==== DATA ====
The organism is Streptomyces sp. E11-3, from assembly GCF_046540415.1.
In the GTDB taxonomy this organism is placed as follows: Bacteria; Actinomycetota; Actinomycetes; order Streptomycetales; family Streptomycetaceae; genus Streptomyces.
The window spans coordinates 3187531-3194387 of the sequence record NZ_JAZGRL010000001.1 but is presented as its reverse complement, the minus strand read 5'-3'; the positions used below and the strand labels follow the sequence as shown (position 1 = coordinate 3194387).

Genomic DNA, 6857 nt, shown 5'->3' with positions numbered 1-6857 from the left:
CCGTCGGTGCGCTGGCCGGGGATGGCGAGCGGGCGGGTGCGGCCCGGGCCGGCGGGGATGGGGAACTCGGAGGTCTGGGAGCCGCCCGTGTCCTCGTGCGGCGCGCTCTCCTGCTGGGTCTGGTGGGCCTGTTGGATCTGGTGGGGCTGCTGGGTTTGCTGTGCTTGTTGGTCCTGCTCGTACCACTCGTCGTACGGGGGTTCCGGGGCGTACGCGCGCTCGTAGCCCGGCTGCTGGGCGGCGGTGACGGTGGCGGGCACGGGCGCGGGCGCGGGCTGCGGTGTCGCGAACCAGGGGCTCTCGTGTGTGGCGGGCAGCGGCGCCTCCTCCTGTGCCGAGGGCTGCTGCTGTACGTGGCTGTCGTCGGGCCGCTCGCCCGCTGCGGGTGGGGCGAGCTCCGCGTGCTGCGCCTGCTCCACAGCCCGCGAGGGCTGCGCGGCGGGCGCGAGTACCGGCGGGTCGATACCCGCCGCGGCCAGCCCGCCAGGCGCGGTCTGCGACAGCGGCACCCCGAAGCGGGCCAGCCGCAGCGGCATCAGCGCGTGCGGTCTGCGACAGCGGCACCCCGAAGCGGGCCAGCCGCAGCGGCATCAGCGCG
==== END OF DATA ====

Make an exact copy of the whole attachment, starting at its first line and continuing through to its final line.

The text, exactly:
The organism is Streptomyces sp. E11-3, from assembly GCF_046540415.1.
In the GTDB taxonomy this organism is placed as follows: Bacteria; Actinomycetota; Actinomycetes; order Streptomycetales; family Streptomycetaceae; genus Streptomyces.
The window spans coordinates 3187531-3194387 of the sequence record NZ_JAZGRL010000001.1 but is presented as its reverse complement, the minus strand read 5'-3'; the positions used below and the strand labels follow the sequence as shown (position 1 = coordinate 3194387).

Genomic DNA, 6857 nt, shown 5'->3' with positions numbered 1-6857 from the left:
CCGTCGGTGCGCTGGCCGGGGATGGCGAGCGGGCGGGTGCGGCCCGGGCCGGCGGGGATGGGGAACTCGGAGGTCTGGGAGCCGCCCGTGTCCTCGTGCGGCGCGCTCTCCTGCTGGGTCTGGTGGGCCTGTTGGATCTGGTGGGGCTGCTGGGTTTGCTGTGCTTGTTGGTCCTGCTCGTACCACTCGTCGTACGGGGGTTCCGGGGCGTACGCGCGCTCGTAGCCCGGCTGCTGGGCGGCGGTGACGGTGGCGGGCACGGGCGCGGGCGCGGGCTGCGGTGTCGCGAACCAGGGGCTCTCGTGTGTGGCGGGCAGCGGCGCCTCCTCCTGTGCCGAGGGCTGCTGCTGTACGTGGCTGTCGTCGGGCCGCTCGCCCGCTGCGGGTGGGGCGAGCTCCGCGTGCTGCGCCTGCTCCACAGCCCGCGAGGGCTGCGCGGCGGGCGCGAGTACCGGCGGGTCGATACCCGCCGCGGCCAGCCCGCCAGGCGCGGTCTGCGACAGCGGCACCCCGAAGCGGGCCAGCCGCAGCGGCATCAGCGCGTGCGGTCTGCGACAGCGGCACCCCGAAGCGGGCCAGCCGCAGCGGCATCAGCGCG